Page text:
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Life Tries Clumsily To Imitate Art In 'American Animals'

American Animals tells the mostly-true story of four young boys who attempt to pull off a rare book heist.  (L-R: Jared Abrahamson, Evan Peters, Blake Jenner, Barry Keoghan)
American Animals tells the mostly-true story of four young boys who attempt to pull off a rare book heist. (L-R: Jared Abrahamson, Evan Peters, Blake Jenner, Barry Keoghan)

Stuffed with references to classic crime flicks, American Animals is British writer-director Bart Layton's clever and assured bid to rival Stanley Kubrick and Quentin Tarantino. The film is highly self-conscious, but no more so than its real-life antiheroes, a quartet of Kentucky college kids who study The Killing and Reservoir Dogs to plan a heist that turns out to be poorly scripted.

There's a lot going on in this movie, as Layton announces with a stylistically frantic introduction. He opens with a painting by John James Audubon and a quotation from Charles Darwin, before asserting first that the movie is not based on a true story and then that it genuinely is one. Quick cuts and flashy upside-down shots lead to the claim that "these boys weren't criminals."

Coming from an actual parent of one of them, the comment is the first clue that this sometimes-comic drama is laced with documentary. The story's central figures appear on screen as both fictionalized adolescents and — filmed years after the 2003-04 events — rueful real grownups. In a sense, the latter provide Layton's alibi. Perhaps the filmmaker doesn't have everything right, but even the participants can't entirely agree on what happened.

Basically, it was this: Two childhood friends, melancholy Spencer ( The Killing of a Sacred Deer's Barry Keoghan) and cocky Warren (Evan Peters), decide to rob Transylvania University's rare book collection. Spencer is an art student with much skill but little inspiration. Seeking a wild experience he thinks will give his art depth, Spencer is excited when he learns that his college has lightly guarded copies of Birds of America and On the Origin of Species that are worth millions.

He sees that the treasures could be stolen easily. He doesn't get that fencing them would be a lot harder.

Warren is fed up with his sports scholarship and the father who groomed him to get it. Far more aggressive than his friend, Warren becomes the primary impetus for the plot, even after the pals recruit two additional conspirators who also aren't thinking clearly about their futures: an accounting student who wants to join the FBI (Jared Abrahamson) and a gym rat from a wealthy family (Blake Jenner). Their alienation from upper-middle-class life is depicted less clearly than Spencer and Warren's.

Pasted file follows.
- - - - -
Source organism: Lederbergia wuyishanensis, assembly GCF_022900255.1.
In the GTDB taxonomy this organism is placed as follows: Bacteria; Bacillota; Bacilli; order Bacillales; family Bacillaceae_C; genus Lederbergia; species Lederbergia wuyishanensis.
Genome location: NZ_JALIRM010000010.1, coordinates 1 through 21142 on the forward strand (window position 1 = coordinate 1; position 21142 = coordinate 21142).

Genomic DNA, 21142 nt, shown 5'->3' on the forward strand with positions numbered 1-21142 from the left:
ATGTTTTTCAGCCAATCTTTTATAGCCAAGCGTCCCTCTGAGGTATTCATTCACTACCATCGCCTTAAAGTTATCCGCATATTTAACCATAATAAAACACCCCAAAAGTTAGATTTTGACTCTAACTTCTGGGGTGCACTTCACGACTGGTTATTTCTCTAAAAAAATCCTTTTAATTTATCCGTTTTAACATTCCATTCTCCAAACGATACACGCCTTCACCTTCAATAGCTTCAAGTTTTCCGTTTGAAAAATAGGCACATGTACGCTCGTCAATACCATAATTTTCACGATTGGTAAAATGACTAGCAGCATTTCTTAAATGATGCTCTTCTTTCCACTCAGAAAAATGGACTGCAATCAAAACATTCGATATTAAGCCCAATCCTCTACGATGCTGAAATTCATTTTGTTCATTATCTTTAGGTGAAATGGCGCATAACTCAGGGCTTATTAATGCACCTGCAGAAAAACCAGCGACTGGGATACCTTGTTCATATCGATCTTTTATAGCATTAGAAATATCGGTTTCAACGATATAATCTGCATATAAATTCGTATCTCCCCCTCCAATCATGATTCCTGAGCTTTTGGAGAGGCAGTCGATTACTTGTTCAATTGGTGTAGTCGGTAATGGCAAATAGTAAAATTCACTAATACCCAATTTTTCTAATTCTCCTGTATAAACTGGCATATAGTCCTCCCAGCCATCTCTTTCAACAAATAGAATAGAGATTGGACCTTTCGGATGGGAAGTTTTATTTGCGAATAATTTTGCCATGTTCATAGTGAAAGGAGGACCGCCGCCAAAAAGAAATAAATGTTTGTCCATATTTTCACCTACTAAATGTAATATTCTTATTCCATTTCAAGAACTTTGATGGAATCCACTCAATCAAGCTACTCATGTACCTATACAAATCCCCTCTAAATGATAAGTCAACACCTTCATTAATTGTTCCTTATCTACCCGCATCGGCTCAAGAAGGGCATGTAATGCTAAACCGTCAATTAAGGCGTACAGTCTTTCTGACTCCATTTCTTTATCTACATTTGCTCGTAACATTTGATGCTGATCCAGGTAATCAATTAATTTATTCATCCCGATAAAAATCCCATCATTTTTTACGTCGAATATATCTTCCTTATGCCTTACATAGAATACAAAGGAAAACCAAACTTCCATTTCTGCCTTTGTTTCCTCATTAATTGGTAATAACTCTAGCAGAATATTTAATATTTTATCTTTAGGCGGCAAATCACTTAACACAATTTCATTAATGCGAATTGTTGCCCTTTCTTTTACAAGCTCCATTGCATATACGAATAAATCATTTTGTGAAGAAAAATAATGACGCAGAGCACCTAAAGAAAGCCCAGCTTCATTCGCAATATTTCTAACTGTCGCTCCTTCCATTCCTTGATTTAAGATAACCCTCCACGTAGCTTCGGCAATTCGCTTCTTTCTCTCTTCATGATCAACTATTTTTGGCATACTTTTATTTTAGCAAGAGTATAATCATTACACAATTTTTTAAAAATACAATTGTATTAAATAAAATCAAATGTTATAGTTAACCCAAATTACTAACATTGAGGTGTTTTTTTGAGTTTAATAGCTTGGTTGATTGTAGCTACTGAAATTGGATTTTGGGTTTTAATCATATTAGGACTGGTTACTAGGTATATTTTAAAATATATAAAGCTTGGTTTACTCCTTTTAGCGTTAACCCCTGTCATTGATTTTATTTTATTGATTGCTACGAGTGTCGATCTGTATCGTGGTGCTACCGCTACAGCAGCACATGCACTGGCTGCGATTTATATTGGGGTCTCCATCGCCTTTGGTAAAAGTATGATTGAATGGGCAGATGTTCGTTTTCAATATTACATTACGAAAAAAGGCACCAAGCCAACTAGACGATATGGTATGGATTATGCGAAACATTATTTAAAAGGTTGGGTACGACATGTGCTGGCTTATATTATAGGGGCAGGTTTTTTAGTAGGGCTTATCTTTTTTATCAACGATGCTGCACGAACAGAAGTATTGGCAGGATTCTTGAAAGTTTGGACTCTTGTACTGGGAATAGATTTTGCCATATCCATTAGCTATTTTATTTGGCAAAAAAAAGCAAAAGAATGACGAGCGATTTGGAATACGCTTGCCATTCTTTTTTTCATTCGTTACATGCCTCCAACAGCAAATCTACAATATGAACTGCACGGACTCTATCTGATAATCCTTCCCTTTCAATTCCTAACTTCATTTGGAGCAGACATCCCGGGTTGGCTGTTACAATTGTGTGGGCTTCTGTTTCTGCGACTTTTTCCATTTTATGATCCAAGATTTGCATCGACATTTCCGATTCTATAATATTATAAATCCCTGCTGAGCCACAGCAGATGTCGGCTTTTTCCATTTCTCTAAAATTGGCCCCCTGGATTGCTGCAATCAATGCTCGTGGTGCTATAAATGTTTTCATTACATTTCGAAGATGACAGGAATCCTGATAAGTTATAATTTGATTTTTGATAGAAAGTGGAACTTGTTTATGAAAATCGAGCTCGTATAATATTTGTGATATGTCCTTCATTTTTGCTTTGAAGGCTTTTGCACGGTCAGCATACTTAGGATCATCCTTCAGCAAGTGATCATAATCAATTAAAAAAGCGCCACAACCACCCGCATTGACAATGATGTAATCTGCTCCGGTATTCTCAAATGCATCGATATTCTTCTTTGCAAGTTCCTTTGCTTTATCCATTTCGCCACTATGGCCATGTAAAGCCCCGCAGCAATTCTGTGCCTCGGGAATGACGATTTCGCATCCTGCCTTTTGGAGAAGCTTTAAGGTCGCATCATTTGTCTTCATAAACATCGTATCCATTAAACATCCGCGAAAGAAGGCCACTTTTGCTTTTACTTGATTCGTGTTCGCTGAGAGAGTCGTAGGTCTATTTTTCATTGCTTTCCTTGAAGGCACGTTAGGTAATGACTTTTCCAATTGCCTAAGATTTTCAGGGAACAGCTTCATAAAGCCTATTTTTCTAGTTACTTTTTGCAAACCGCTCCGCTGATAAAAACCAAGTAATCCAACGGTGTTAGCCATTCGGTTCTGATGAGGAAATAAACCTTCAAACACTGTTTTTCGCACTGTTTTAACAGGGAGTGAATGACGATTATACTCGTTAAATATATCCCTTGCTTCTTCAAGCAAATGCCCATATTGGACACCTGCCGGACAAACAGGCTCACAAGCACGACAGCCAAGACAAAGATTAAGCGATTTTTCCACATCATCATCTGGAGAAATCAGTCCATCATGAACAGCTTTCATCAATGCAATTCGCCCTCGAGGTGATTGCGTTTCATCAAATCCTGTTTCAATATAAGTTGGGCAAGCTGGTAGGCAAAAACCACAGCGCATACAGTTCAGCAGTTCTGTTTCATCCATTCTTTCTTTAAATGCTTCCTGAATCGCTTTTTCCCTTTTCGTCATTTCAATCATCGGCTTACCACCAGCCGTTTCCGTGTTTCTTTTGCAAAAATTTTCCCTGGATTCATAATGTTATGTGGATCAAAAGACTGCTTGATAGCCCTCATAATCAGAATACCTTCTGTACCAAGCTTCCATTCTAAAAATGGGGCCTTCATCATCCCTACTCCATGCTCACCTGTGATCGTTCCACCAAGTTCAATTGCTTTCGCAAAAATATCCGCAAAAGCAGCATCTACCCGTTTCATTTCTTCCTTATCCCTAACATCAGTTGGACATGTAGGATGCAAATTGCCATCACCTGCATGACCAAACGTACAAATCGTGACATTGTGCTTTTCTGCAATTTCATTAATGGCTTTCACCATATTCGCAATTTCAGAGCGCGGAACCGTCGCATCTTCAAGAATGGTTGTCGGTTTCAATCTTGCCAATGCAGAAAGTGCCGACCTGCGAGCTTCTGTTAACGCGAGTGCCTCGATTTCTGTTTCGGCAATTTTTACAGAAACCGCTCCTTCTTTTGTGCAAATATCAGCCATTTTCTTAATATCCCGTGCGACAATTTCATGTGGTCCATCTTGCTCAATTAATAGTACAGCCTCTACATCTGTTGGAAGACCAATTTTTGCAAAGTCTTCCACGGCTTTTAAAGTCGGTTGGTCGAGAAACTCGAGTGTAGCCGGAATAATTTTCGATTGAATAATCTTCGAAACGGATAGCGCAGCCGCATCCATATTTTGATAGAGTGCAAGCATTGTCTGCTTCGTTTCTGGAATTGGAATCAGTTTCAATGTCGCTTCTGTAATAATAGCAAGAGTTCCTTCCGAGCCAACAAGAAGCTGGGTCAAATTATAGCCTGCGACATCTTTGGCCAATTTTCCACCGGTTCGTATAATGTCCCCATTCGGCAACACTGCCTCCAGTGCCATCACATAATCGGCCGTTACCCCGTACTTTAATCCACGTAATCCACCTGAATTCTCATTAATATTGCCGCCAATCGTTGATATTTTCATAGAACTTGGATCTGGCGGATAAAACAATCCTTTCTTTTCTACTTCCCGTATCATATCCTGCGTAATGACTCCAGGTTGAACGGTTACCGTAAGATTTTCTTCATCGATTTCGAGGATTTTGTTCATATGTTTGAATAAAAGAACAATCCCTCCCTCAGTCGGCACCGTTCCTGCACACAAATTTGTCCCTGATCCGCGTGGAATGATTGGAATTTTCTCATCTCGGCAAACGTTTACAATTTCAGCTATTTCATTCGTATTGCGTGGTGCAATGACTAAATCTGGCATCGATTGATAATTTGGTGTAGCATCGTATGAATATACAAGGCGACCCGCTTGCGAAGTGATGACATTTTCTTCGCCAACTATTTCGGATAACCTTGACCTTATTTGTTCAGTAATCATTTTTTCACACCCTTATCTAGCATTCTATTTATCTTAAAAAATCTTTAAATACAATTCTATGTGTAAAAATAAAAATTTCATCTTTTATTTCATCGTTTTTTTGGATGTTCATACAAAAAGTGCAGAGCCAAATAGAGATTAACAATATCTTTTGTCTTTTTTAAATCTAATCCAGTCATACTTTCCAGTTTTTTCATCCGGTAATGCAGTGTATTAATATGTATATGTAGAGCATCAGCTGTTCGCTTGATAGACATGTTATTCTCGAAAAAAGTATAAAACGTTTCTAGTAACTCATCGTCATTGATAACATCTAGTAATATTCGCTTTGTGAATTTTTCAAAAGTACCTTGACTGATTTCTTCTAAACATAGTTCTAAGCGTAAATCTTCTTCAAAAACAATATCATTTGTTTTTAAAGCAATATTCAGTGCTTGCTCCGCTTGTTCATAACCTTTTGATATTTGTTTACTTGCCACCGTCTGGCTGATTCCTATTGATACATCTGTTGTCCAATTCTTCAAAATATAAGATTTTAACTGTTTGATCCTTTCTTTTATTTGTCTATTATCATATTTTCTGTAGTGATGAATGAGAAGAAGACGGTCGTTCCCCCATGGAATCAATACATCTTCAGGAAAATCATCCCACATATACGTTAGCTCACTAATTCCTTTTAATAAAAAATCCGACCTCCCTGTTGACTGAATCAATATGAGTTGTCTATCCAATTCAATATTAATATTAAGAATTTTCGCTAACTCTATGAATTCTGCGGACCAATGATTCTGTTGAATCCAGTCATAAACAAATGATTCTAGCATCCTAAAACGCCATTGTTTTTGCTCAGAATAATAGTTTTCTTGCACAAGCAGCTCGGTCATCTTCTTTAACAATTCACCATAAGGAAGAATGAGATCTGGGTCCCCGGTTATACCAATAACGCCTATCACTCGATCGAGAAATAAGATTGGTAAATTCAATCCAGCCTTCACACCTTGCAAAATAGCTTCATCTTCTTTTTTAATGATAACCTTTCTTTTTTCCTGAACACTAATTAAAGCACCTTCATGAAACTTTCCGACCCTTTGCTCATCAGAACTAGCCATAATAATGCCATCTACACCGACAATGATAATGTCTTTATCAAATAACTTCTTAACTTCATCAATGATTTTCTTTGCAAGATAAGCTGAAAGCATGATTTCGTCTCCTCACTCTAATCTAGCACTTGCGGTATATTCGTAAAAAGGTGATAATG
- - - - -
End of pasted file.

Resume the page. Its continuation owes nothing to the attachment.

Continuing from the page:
When the crime finally occurs, Layton switches styles yet again, filming the less-than-precision robbery with jittery handheld camera. But American Animals isn't exactly an action movie. The director borrows a gambit from Tarantino and Scorsese, punctuating the action with oldies that play as either exuberant or ironic. Yet Donovan and the Doors — let alone Leonard Cohen — can't turn the movie into a romp.

In fact, much of the film is devoted to regrets and recriminations, and the principal act of violence — which doesn't lead to permanent injury — is presented as queasily disturbing. Unlike Hollywood gangsters, the four thieves don't shoot or knife anyone, yet they're stunned by the awfulness of their action.

Almost as deflating as the ugly moment itself is the movie's epilogue. The young men's actual victim (impersonated in most of the film by Ann Dowd) offers a withering assessment of her attackers.

Layton is known for The Imposter, a smart 2012 documentary about a European man who posed as a missing Texas boy. American Animals is also about charlatans, but the key moments are not the ones in which the boys try to hustle other people into accepting them as more worldly than they really are. When they imagine themselves as Goodfellas or Reservoir Dogs, the book thieves are really conning themselves.

Copyright 2020 NPR. To see more, visit https://www.npr.org.

Mark Jenkins reviews movies for NPR.org, as well as for , which covers the Washington, D.C., film scene with an emphasis on art, foreign and repertory cinema.